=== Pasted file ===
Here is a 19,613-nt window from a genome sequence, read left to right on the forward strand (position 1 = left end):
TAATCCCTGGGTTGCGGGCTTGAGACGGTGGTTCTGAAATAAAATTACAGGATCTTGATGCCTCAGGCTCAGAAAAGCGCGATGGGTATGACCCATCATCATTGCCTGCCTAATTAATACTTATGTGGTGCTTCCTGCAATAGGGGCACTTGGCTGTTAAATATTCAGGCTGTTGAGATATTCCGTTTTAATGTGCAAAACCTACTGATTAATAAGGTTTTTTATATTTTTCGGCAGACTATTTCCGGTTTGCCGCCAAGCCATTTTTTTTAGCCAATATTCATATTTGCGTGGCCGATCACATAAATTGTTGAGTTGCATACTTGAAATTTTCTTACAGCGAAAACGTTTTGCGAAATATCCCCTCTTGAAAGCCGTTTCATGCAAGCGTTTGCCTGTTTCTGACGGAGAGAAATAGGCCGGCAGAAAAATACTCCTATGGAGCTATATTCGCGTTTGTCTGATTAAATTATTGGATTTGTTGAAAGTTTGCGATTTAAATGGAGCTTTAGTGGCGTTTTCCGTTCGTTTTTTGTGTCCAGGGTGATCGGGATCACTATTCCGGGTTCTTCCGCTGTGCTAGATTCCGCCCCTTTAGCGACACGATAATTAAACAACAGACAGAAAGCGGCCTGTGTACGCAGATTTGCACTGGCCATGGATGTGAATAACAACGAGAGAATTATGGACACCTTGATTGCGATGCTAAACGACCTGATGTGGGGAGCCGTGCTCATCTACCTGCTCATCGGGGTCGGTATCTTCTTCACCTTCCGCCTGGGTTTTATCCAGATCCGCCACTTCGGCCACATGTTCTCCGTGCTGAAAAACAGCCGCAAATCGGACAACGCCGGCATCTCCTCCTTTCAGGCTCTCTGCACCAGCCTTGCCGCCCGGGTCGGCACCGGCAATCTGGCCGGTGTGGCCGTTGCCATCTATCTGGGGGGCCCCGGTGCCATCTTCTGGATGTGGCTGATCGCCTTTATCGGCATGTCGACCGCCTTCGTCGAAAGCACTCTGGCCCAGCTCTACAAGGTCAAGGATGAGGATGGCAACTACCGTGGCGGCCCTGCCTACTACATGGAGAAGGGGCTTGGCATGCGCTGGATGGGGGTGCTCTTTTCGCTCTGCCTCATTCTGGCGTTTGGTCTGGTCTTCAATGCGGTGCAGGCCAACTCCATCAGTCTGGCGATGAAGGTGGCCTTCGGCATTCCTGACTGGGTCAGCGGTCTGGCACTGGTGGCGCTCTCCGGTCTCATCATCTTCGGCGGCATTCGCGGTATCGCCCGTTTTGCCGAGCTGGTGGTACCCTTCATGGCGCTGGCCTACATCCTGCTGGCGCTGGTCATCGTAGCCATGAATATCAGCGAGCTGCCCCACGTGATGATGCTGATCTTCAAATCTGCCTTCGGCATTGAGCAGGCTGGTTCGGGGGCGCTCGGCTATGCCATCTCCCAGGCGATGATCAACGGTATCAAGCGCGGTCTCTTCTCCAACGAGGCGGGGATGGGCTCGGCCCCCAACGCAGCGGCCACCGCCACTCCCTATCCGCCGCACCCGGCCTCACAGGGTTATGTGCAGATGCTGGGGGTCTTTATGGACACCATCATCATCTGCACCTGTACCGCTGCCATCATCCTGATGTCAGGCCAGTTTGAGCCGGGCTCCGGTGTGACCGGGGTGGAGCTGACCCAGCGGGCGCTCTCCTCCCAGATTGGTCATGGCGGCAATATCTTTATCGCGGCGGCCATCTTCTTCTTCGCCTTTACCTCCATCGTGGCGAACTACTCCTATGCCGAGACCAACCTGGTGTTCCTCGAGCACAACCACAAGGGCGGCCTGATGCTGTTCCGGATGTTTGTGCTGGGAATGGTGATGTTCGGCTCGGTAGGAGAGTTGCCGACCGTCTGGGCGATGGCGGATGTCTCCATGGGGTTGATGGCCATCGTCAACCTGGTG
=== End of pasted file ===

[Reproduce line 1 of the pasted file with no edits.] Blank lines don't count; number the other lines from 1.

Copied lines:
Here is a 19,613-nt window from a genome sequence, read left to right on the forward strand (position 1 = left end):